Anosmia Tips: Support
So, you’ve recently found out your coworker, friend or loved one has anosmia and can’t smell? Okay, but who would have thought there exists such a thing, right? If you’re like most people, your initial reaction may have been of shock, or you may have found it too intriguing and asked questions you shouldn’t have. Whatever the case may be, what does this necessarily mean for you? Is there anything you can do to help? If you want to know how to provide the best support for someone with anosmia, keep reading. I’ll be outlining seven tips on what to do if you are living, working, or hanging out with someone who can’t smell (Video Version Available Scroll To The Bottom).
Anosmia Tip # 1. We Will Need Your Nose
“Can you tell me if this smells bad?” Probably the biggest concern for most, if not all, anosmics is if we smell bad. Personally, this is THE unknown truth that haunts me the most every day. No one likes to be embarrassed because they smell bad, and this is why we anosmics will be asking you to smell things for us 24/7. Unfortunately for you, most of the things we will ask you to smell will be things that stink. It may be an article of clothing, spoiled food or even our underarms.
You will be our guide in the world of unknown scents and patience is key. If our breath smells, you will need to tell us. As your coworker, if our “healthy” lunch consisting of salmon and broccoli being reheated in the office microwave causes the entire place to stink you will need to tell us (that way we don’t do it again and avoid work drama). If we’ve stepped on what we thought was mud but is actually dog poo you will need to tell us. We will be walking around assuming everything is okay unless you tell us.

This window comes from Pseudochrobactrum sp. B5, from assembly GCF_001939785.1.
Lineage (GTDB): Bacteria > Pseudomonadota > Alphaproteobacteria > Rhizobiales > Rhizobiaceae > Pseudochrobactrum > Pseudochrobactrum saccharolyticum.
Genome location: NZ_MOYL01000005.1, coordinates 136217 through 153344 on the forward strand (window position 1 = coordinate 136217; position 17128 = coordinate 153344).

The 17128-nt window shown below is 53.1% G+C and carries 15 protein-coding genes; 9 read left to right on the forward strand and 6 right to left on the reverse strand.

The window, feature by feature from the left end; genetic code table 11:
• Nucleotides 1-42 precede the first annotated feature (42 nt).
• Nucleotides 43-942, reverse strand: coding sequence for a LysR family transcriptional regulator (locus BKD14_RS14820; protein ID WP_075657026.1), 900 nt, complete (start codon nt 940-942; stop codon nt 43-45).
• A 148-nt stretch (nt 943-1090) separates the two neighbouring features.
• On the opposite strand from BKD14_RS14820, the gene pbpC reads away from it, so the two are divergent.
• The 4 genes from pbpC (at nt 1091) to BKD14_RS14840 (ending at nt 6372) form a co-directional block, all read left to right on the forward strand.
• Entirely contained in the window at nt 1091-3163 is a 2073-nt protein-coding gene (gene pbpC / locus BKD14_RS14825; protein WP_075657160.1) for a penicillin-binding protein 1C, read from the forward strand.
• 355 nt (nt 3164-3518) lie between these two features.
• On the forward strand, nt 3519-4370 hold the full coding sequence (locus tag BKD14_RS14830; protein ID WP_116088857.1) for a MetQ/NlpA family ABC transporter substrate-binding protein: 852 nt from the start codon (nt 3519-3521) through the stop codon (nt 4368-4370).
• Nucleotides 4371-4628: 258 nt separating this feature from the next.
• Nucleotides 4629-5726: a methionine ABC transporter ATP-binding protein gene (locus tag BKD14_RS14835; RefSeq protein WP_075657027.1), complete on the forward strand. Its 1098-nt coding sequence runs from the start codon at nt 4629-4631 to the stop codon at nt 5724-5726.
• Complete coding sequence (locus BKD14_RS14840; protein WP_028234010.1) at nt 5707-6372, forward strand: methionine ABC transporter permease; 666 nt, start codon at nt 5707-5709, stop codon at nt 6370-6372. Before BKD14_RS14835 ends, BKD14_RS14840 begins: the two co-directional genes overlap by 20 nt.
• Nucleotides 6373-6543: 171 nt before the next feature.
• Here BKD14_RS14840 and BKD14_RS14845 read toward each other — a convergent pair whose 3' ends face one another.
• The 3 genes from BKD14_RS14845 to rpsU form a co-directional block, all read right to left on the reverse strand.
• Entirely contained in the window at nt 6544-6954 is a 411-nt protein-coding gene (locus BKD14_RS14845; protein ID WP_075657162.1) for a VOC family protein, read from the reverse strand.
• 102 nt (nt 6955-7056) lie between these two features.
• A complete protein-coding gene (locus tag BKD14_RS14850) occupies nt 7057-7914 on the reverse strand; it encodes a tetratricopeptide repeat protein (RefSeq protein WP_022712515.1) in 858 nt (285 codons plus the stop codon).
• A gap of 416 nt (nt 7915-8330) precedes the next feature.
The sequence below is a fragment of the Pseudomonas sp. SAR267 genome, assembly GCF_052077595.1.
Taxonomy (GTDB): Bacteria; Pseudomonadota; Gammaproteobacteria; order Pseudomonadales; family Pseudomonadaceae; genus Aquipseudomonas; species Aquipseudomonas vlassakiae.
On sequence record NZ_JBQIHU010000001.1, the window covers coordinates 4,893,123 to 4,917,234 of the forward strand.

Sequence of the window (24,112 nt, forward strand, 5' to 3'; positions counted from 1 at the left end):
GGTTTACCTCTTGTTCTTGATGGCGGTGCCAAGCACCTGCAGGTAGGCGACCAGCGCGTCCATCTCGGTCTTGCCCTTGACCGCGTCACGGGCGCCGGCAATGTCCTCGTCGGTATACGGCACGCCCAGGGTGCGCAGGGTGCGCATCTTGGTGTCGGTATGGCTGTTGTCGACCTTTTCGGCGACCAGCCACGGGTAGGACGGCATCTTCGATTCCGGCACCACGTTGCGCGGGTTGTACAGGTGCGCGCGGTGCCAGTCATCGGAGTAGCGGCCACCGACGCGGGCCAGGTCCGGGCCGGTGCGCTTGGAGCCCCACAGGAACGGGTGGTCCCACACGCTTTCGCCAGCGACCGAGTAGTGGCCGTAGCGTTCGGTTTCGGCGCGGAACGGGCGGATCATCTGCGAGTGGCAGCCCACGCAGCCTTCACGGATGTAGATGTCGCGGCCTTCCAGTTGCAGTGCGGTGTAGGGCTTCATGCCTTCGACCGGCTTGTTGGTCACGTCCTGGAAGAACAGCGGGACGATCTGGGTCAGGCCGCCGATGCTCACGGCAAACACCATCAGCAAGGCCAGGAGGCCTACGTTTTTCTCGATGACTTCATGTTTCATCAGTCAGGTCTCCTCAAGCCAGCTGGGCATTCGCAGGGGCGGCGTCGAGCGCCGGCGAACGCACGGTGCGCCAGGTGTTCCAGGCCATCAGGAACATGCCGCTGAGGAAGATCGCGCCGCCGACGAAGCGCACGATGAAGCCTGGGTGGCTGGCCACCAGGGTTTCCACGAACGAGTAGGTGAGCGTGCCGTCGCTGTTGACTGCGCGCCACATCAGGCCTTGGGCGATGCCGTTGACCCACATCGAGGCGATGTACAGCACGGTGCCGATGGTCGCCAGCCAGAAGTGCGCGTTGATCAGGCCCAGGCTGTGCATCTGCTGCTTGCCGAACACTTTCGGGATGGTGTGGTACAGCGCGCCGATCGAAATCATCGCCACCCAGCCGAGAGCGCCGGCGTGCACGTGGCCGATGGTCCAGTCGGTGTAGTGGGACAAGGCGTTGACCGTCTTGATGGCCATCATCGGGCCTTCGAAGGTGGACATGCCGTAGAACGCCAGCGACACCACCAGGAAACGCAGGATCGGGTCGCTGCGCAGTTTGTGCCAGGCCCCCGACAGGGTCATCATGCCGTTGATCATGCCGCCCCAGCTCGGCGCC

Now the opposite is also true. We will also ask you to smell pleasant scents for us. Especially if we are buying a new shampoo, essential oils from you, or laundry detergent. In essence, we will rely on you to be our “designated nose.”
Anosmia Tip # 2. Be Respectful
Something else that is really important that I will state as my second point though, is the following. If we ask for your help with all things smelly, one thing you’ll also need to be aware of is HOW you respond to us. If something smells “off,” please tell us in a nice way (especially if there are other people around). Don’t be overly dramatic and yell, “EWWWWW!” off the top of your lungs. I’ve had people respond to me this way and it was very uncomfortable. All I can say is that it exasperated my anxiety and made me question several relationships. Remember, if an anosmic asks you for your help, this means they trust you. We want you to reassure our worry. I have pets, so I know surprise smells are bound to happen, but gimme a break. I mean, thankfully, I’ve learned not to take these reactions personal, but if you can avoid this with your anosmic coworker, friend or loved one, please do.
Anosmia Tip # 3. Make An Effort To Remember